When you create a will that substantially restricts your heirs' ability to use the property (or to pass it along to their heirs at death), two conflicting legal principles are involved:
What do these principles mean to you? Mainly, that you can dispose of your property at death as you wish, but if you attach certain types of restrictions on the bequest, you run the risk that the bequest (or at least the restriction), will not be given effect by the probate court. Most states have specific rules limiting the time, or the number of generations, that a property restriction will remain effective. If you insist on using such restrictions in a will, consult a attorney, who can steer you clear of the type of restrictions that may lead to problems in your state.
Here we will consider two specialized forms of future interests that you can create in real property by way of a will. They are known as:
Excuse the strange terminology (it's legalese going back 400 years or so). Simply stated, these provisions enable a person to provide that a will beneficiary is to receive some property, but the property will come back to the giver if a specified event or property use occurs. For example, a property could be given to "X, on the condition that alcoholic beverages are never sold on the premises."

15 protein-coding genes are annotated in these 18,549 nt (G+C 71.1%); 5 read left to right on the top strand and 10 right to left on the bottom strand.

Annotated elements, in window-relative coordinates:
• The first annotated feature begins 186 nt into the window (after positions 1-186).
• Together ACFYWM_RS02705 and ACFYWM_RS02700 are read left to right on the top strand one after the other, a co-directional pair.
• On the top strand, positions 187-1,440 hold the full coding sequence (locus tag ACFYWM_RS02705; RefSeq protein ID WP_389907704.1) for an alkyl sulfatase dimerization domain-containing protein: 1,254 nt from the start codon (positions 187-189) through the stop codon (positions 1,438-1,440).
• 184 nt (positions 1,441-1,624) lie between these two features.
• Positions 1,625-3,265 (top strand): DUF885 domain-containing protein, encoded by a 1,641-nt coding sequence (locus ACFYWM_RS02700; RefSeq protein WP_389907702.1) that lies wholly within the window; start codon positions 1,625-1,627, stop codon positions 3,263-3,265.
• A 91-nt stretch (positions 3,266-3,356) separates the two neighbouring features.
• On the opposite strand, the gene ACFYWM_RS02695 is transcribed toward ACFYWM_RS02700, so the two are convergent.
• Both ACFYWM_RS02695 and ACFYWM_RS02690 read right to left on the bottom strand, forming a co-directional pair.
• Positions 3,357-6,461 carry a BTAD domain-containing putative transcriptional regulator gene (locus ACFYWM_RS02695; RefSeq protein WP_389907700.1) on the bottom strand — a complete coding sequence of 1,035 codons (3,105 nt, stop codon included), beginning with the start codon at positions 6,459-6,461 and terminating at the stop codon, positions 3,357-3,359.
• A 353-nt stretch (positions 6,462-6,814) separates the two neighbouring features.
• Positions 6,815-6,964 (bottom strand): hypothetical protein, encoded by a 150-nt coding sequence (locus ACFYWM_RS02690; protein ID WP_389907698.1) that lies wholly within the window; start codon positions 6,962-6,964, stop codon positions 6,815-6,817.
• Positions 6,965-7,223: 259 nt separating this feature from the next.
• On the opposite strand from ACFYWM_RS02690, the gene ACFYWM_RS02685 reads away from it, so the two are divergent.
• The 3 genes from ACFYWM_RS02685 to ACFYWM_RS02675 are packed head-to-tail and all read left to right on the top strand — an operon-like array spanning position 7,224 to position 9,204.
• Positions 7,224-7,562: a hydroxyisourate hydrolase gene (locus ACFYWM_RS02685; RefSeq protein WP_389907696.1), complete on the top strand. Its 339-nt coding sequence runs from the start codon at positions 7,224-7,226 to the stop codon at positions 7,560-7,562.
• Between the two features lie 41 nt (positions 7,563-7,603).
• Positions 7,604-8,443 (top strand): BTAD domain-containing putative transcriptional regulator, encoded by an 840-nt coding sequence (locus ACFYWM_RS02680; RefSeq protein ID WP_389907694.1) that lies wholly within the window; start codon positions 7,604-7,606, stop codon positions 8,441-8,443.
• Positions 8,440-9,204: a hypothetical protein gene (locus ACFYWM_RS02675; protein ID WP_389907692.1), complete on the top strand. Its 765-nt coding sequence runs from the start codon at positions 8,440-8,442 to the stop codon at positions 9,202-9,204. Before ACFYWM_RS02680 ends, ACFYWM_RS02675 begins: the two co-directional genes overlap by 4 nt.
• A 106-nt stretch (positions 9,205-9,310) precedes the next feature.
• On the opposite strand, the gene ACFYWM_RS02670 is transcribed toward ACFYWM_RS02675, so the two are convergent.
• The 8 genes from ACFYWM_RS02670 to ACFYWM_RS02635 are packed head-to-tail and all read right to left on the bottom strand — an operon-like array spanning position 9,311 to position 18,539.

The main difference between a possibility of reverter and a right of entry is that the possibility of reverter is automatically deemed to transfer ownership upon the happening of the specified event, while with a right of entry, your heirs would have to take legal action to get the property back after the event occurred.
The courts strongly disfavor both possibilities of reverters, and rights of
entry. Although each can still be used, if you're looking to use will bequests
to change or control someone's behavior, you'll probably have a much easier time
of it by bequeathing your property to a trust
that can achieve the same result by use of different means.